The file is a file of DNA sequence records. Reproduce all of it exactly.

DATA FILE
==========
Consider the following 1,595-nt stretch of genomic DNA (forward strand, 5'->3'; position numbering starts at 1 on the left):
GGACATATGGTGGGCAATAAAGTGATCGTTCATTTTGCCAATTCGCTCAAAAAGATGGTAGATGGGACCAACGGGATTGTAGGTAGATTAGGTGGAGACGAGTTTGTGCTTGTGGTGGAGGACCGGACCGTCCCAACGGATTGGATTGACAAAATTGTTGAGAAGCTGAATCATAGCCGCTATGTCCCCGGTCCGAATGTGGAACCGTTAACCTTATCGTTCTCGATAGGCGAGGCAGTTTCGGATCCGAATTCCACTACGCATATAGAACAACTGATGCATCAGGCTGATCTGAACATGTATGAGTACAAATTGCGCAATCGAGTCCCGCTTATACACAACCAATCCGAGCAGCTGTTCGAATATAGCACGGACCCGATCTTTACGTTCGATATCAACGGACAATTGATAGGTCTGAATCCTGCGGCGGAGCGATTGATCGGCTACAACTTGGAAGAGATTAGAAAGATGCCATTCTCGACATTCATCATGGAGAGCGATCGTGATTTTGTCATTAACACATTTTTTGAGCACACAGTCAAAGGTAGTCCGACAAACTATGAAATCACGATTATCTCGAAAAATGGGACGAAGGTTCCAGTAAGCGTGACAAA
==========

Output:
Consider the following 1,595-nt stretch of genomic DNA (forward strand, 5'->3'; position numbering starts at 1 on the left):
GGACATATGGTGGGCAATAAAGTGATCGTTCATTTTGCCAATTCGCTCAAAAAGATGGTAGATGGGACCAACGGGATTGTAGGTAGATTAGGTGGAGACGAGTTTGTGCTTGTGGTGGAGGACCGGACCGTCCCAACGGATTGGATTGACAAAATTGTTGAGAAGCTGAATCATAGCCGCTATGTCCCCGGTCCGAATGTGGAACCGTTAACCTTATCGTTCTCGATAGGCGAGGCAGTTTCGGATCCGAATTCCACTACGCATATAGAACAACTGATGCATCAGGCTGATCTGAACATGTATGAGTACAAATTGCGCAATCGAGTCCCGCTTATACACAACCAATCCGAGCAGCTGTTCGAATATAGCACGGACCCGATCTTTACGTTCGATATCAACGGACAATTGATAGGTCTGAATCCTGCGGCGGAGCGATTGATCGGCTACAACTTGGAAGAGATTAGAAAGATGCCATTCTCGACATTCATCATGGAGAGCGATCGTGATTTTGTCATTAACACATTTTTTGAGCACACAGTCAAAGGTAGTCCGACAAACTATGAAATCACGATTATCTCGAAAAATGGGACGAAGGTTCCAGTAAGCGTGACAAA